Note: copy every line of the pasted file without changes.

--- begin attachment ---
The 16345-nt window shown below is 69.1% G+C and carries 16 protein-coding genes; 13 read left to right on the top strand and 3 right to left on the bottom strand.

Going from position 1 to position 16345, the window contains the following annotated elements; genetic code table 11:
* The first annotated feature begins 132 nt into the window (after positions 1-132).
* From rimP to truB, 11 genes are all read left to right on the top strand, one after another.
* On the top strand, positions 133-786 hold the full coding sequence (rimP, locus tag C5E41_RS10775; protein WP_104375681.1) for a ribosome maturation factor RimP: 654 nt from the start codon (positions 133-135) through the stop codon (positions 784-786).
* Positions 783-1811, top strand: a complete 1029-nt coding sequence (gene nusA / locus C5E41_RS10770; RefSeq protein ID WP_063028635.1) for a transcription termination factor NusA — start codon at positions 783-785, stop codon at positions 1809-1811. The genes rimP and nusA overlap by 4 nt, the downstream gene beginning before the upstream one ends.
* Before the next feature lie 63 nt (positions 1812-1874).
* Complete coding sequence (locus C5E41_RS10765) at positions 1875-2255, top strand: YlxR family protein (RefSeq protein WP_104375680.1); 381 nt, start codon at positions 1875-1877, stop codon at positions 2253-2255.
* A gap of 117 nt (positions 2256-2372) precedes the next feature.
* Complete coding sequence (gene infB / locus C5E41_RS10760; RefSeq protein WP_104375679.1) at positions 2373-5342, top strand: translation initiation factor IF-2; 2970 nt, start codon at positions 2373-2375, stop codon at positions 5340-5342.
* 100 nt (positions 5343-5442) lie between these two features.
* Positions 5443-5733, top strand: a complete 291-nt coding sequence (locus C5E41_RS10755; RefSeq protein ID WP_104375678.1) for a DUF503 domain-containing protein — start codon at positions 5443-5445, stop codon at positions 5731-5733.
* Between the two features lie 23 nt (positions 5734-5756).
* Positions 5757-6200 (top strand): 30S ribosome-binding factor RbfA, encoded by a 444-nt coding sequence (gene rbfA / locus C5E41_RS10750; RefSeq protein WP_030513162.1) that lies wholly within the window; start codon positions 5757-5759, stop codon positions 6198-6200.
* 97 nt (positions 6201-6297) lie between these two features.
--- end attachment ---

The 16345-nt window shown below is 69.1% G+C and carries 16 protein-coding genes; 13 read left to right on the top strand and 3 right to left on the bottom strand.

Going from position 1 to position 16345, the window contains the following annotated elements; genetic code table 11:
* The first annotated feature begins 132 nt into the window (after positions 1-132).
* From rimP to truB, 11 genes are all read left to right on the top strand, one after another.
* On the top strand, positions 133-786 hold the full coding sequence (rimP, locus tag C5E41_RS10775; protein WP_104375681.1) for a ribosome maturation factor RimP: 654 nt from the start codon (positions 133-135) through the stop codon (positions 784-786).
* Positions 783-1811, top strand: a complete 1029-nt coding sequence (gene nusA / locus C5E41_RS10770; RefSeq protein ID WP_063028635.1) for a transcription termination factor NusA — start codon at positions 783-785, stop codon at positions 1809-1811. The genes rimP and nusA overlap by 4 nt, the downstream gene beginning before the upstream one ends.
* Before the next feature lie 63 nt (positions 1812-1874).
* Complete coding sequence (locus C5E41_RS10765) at positions 1875-2255, top strand: YlxR family protein (RefSeq protein WP_104375680.1); 381 nt, start codon at positions 1875-1877, stop codon at positions 2253-2255.
* A gap of 117 nt (positions 2256-2372) precedes the next feature.
* Complete coding sequence (gene infB / locus C5E41_RS10760; RefSeq protein WP_104375679.1) at positions 2373-5342, top strand: translation initiation factor IF-2; 2970 nt, start codon at positions 2373-2375, stop codon at positions 5340-5342.
* 100 nt (positions 5343-5442) lie between these two features.
* Positions 5443-5733, top strand: a complete 291-nt coding sequence (locus C5E41_RS10755; RefSeq protein ID WP_104375678.1) for a DUF503 domain-containing protein — start codon at positions 5443-5445, stop codon at positions 5731-5733.
* Between the two features lie 23 nt (positions 5734-5756).
* Positions 5757-6200 (top strand): 30S ribosome-binding factor RbfA, encoded by a 444-nt coding sequence (gene rbfA / locus C5E41_RS10750; RefSeq protein WP_030513162.1) that lies wholly within the window; start codon positions 5757-5759, stop codon positions 6198-6200.
* 97 nt (positions 6201-6297) lie between these two features.